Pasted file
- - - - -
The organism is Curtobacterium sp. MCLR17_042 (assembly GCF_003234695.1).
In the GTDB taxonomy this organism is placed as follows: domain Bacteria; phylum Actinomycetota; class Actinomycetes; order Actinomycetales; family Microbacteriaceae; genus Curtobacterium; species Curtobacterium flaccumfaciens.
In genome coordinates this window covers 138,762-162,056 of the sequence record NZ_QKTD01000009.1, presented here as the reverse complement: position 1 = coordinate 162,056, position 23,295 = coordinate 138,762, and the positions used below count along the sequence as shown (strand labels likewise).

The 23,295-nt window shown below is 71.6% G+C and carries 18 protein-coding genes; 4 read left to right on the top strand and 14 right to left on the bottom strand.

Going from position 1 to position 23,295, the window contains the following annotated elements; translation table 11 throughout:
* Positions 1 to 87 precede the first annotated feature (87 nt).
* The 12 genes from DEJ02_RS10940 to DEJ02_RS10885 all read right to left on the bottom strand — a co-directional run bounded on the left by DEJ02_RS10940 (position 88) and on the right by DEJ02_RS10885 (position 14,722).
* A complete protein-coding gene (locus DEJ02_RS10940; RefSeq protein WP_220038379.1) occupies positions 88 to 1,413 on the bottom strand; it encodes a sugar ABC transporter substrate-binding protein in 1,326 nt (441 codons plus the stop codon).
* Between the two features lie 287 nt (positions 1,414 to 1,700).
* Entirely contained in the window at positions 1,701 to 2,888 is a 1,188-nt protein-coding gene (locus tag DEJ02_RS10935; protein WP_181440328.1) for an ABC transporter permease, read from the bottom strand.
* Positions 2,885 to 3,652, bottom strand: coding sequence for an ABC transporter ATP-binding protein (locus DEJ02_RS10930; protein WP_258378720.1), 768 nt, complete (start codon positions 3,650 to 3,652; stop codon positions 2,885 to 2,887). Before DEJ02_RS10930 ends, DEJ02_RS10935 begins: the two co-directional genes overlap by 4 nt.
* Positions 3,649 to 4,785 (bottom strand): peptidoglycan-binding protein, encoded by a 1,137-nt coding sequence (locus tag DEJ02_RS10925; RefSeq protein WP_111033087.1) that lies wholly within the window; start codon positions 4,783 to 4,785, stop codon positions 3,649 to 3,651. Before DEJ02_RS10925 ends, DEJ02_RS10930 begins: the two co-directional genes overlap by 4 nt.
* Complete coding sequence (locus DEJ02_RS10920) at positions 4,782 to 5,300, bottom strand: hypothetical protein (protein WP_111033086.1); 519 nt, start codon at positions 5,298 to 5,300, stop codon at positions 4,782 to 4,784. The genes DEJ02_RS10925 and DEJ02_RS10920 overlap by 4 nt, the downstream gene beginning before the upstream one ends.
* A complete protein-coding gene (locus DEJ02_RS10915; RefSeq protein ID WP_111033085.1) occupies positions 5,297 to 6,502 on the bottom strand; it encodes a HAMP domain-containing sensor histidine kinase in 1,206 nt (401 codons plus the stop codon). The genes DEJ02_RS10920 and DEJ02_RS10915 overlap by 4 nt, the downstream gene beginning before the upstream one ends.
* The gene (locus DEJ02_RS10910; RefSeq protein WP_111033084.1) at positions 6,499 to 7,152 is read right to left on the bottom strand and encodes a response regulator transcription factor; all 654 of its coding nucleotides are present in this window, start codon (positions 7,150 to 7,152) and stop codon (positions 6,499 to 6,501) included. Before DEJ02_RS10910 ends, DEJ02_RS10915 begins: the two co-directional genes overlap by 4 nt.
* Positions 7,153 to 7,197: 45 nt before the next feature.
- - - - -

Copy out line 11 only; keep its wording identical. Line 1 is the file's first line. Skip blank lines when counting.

* Positions 2,885 to 3,652, bottom strand: coding sequence for an ABC transporter ATP-binding protein (locus DEJ02_RS10930; protein WP_258378720.1), 768 nt, complete (start codon positions 3,650 to 3,652; stop codon positions 2,885 to 2,887). Before DEJ02_RS10930 ends, DEJ02_RS10935 begins: the two co-directional genes overlap by 4 nt.